Who has more money: you or the average neighbor on your block? You know your salary with absolute precision. But your neighbors’ salaries is only a guess. Do you have enough information to make a decision? Their car, their house, their clothes, these are proxies for wealth. But what is their level of debt? You can’t know for certain without more data.

    This is quite aside from the issue of how crappy the proxies may perform during the MWP – Steve’s bolded reply in #116. An effect that yields not only more uncertainty, but a potential source of bias toward underestimated warmth.

  120. Posted Nov 26, 2007 at 11:44 PM | Permalink

    sod,

    You keep harping on when the series in Loehle’s work end, yet you’ve posted a link to Buntgen et al (2005) a number of times. In that work, only 2 of those 5 series continue past the 1995 year you don’t think is recent enough on Loehle, 1 of the 5 series ends in 1914, and only 2 of the 5 series – which carry repeated caveats from the authors themselves – suggest the temperatures in the alps in the 20th century were high.

    Additionally, why not look at the dates of the series used in MBH98, MBH99, Mann and Jones (2003)?

    as John V said above, this sort of defence is very weak. if other papers have a similar problem, then that is a bad thing. but it is very much irrelvenat to this dicussion.

    i keep quoting Buntgen, because i got linked to him by one of you guys on this page. you think his data is fine in the MWP. you think it has huge problems at the end of the 20th century. strange.
    i keep quoting him, because the same fals claim is repeated in this comments over and over again: the hockey stick is dead, because of Steves work on the Bristlecone. the Buntgen paper shows that there is plenty of work left for Steve.

    final point:
    the value of the number of proxies used to determine the end of the 20th century, masiively depends on the METHOD used to combine them.

    i didn t look deeply into the methods of other papers. but the Loehle method of averaging is masiively skewed by proxies dropping out early.

    Because either sod doesn’t understand this subject or he’s trying to mislead by muddying the waters on what the subject is. This is the primary reason the point is made “Yes, that’s all well and fine in this paper, but it’s not okay in this other one?” becomes some other esoteric issue. I think that’s called hand-waving. This is why so many questions get no clear answer. Whatever the reason.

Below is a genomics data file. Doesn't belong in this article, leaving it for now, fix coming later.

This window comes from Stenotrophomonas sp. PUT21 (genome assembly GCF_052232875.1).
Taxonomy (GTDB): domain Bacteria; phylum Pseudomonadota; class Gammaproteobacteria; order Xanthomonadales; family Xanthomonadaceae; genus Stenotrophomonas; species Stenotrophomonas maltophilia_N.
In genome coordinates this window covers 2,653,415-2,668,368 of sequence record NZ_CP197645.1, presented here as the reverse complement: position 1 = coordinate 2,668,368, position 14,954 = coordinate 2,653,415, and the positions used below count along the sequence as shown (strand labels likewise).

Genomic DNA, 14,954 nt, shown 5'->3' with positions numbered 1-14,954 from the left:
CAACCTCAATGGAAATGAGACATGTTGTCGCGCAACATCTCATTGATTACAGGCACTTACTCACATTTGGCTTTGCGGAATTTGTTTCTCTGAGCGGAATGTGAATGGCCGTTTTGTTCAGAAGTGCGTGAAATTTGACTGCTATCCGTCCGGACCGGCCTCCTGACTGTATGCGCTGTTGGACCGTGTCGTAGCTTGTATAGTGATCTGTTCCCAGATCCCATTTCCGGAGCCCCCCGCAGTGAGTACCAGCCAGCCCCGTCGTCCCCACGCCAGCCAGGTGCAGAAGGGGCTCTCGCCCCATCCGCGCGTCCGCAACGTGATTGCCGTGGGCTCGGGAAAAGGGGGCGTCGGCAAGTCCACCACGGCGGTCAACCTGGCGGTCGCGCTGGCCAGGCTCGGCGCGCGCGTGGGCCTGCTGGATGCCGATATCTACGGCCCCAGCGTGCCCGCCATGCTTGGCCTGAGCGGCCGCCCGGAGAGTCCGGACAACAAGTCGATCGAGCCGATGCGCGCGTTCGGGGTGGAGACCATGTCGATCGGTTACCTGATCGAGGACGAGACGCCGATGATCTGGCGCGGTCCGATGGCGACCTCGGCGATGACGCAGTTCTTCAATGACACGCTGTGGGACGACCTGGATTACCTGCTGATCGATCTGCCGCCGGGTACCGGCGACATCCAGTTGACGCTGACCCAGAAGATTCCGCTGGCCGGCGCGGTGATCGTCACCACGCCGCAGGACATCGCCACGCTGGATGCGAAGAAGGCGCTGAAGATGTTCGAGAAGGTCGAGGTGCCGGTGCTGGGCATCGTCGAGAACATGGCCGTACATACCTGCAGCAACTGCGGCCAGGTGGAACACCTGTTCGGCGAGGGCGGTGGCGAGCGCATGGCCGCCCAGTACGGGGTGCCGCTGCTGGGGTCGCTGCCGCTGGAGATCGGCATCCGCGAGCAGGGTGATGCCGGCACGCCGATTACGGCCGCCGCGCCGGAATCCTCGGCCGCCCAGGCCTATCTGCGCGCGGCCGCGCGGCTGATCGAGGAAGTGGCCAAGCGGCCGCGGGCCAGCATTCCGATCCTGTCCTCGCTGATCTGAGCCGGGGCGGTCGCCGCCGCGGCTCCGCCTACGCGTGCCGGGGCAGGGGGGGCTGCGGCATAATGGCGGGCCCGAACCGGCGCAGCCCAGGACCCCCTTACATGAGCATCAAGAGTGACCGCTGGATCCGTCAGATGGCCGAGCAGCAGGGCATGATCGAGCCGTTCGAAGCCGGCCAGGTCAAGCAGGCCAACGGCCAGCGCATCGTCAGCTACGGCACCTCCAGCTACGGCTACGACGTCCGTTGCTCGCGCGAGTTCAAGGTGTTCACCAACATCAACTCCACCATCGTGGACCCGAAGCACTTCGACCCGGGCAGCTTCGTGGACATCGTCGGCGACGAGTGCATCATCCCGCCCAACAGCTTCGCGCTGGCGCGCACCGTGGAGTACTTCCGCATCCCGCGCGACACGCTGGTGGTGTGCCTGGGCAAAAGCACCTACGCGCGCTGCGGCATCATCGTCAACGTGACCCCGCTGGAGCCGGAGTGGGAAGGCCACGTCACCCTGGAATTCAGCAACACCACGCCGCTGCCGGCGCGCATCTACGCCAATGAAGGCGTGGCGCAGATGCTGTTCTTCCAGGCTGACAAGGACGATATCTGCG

i am pretty sure i understand the problem. Steve gave an excellent graoph in #84. but the conclusion he is drawing is absolutely false:

    #82,84. The number of Loehle proxies in the 20th century at all times exceeds the number of proxies in the closely related Moberg low-frequency network.

    again: the total number of proxies used is irrelevant.

    an important thesis in climate science postulates a massive change in temperature at the end of the 20th century.

    Loehles reconstruction of this period is to 6% based on a number from the 16th century, a time called “LITTLE ICE AGE” over here.
    20% of the reconstruction is by proxies from the 19th century or earlier, 50% of his proxies don t have data beyond 1950.

    the method of averaging, applauded for its simplicity on this page, makes this lack of proxies devestating for his results at the end of the 20th century.

    other methods, in other papers, might do better.

    ps: temperature measurement is obviously the best proxy we have for the 20th century. if reconstructions don t fit to the temperature, important questions need to be asked. it is not the other way round!

  121. bender
    Posted Nov 27, 2007 at 12:05 AM | Permalink

    sod, the buntgen recon is not global. It is “composed of larch data from four Alpine valleys in Switzerland and pine data from the western Austrian Alps”.

    sod, the buntegen recon is contaminated by the effect of insect outbreaks:

    Missing and exceptionally narrow rings, likely caused by larch budmoth (LBM, Zeiraphera diniana Gue´ne´e) outbreaks (Baltensweiler and Rubli 1999; Rolland et al. 2001; Weber 1997), were set to a value of 0.1 mm. This was done to handle the varying treatment of missing rings between the labs involved in this study, as they used differing values to fill in tree-ring measurements. The number of values changed this way is 0.82% (no. 2,163) of the total number of rings (no. 264,879) (Table 1; up-valuing). The procedure also minimizes the effect of non-climatic (negative) outliers due to defoliation on resulting chronologies.

    Where is their proof of the assertion of effective minimization of non-climatic effects?

    Sorry, the stick is broken.

  122. Jonde
    Posted Nov 27, 2007 at 12:24 AM | Permalink

    Are my eyes lying or do I see 3 colors in Steve’s graph in 115? Blue – Moberg’s recon; Red – NH temp; Purple – satellite data.

    I assume that if Steve meant that red is satellite temps then he would have written so. But, as I said before maybe my eyes are lying.